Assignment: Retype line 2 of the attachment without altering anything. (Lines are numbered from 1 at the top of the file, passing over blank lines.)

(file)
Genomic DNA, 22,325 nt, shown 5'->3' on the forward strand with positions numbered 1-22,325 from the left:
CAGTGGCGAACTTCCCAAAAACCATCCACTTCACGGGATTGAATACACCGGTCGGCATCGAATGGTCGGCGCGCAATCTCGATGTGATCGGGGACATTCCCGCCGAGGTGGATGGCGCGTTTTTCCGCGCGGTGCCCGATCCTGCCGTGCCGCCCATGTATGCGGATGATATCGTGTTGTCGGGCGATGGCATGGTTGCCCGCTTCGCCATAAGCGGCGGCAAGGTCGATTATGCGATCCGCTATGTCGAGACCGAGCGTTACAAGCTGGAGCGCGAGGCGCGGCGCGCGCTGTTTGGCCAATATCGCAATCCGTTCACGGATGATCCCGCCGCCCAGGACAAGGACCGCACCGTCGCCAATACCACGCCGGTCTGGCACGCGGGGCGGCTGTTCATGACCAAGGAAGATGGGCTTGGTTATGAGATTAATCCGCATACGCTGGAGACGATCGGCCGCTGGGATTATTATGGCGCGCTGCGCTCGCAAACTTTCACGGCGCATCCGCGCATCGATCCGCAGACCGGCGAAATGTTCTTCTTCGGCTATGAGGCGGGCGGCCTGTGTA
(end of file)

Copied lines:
CAGTGGCGAACTTCCCAAAAACCATCCACTTCACGGGATTGAATACACCGGTCGGCATCGAATGGTCGGCGCGCAATCTCGATGTGATCGGGGACATTCCCGCCGAGGTGGATGGCGCGTTTTTCCGCGCGGTGCCCGATCCTGCCGTGCCGCCCATGTATGCGGATGATATCGTGTTGTCGGGCGATGGCATGGTTGCCCGCTTCGCCATAAGCGGCGGCAAGGTCGATTATGCGATCCGCTATGTCGAGACCGAGCGTTACAAGCTGGAGCGCGAGGCGCGGCGCGCGCTGTTTGGCCAATATCGCAATCCGTTCACGGATGATCCCGCCGCCCAGGACAAGGACCGCACCGTCGCCAATACCACGCCGGTCTGGCACGCGGGGCGGCTGTTCATGACCAAGGAAGATGGGCTTGGTTATGAGATTAATCCGCATACGCTGGAGACGATCGGCCGCTGGGATTATTATGGCGCGCTGCGCTCGCAAACTTTCACGGCGCATCCGCGCATCGATCCGCAGACCGGCGAAATGTTCTTCTTCGGCTATGAGGCGGGCGGCCTGTGTA